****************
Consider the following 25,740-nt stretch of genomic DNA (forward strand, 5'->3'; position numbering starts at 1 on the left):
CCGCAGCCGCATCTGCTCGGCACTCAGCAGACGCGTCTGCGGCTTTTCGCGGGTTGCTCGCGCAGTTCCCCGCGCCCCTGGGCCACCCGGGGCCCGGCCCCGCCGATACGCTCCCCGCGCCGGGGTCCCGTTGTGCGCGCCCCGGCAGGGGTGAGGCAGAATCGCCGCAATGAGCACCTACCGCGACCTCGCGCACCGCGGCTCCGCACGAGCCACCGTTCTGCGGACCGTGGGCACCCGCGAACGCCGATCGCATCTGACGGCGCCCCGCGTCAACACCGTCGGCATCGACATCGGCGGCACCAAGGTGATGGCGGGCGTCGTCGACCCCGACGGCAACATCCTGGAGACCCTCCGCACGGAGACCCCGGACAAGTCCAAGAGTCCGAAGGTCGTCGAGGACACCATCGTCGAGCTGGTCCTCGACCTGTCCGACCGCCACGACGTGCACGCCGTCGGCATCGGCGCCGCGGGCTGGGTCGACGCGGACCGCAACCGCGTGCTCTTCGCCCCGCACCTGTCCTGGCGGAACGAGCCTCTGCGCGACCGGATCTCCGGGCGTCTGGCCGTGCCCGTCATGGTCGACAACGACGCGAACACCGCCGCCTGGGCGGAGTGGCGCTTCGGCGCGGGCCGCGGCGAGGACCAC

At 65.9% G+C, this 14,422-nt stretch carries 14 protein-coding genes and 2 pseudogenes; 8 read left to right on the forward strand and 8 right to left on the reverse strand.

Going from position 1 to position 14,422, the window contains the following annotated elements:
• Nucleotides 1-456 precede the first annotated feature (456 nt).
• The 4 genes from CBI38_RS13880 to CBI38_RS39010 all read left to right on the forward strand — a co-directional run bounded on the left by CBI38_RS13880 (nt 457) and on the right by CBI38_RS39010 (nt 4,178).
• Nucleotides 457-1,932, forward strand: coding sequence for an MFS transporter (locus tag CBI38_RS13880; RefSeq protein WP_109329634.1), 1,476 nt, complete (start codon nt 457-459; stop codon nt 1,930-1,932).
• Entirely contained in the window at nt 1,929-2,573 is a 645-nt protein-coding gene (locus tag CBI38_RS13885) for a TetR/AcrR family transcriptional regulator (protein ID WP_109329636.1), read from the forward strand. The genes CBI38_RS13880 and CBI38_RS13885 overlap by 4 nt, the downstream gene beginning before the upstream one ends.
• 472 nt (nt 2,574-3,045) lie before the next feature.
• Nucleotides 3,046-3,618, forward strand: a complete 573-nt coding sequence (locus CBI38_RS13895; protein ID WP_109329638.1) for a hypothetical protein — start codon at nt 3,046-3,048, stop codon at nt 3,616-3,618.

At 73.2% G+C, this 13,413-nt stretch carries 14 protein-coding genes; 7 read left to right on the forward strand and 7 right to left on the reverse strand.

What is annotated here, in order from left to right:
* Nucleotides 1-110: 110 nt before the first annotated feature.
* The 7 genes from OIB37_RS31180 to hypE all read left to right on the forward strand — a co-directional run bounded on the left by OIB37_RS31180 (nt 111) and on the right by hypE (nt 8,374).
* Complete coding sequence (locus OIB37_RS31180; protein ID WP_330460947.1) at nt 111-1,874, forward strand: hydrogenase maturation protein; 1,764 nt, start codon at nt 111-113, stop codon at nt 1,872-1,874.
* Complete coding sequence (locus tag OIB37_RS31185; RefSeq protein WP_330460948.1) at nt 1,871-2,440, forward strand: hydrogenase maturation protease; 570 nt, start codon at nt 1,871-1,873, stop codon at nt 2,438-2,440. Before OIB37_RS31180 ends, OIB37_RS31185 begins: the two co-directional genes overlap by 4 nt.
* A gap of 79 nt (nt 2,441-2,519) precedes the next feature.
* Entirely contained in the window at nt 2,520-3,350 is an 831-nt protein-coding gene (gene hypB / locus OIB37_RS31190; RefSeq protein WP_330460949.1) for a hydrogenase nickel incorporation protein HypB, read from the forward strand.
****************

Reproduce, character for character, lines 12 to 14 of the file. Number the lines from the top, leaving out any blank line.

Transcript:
What is annotated here, in order from left to right:
* Nucleotides 1-110: 110 nt before the first annotated feature.
* The 7 genes from OIB37_RS31180 to hypE all read left to right on the forward strand — a co-directional run bounded on the left by OIB37_RS31180 (nt 111) and on the right by hypE (nt 8,374).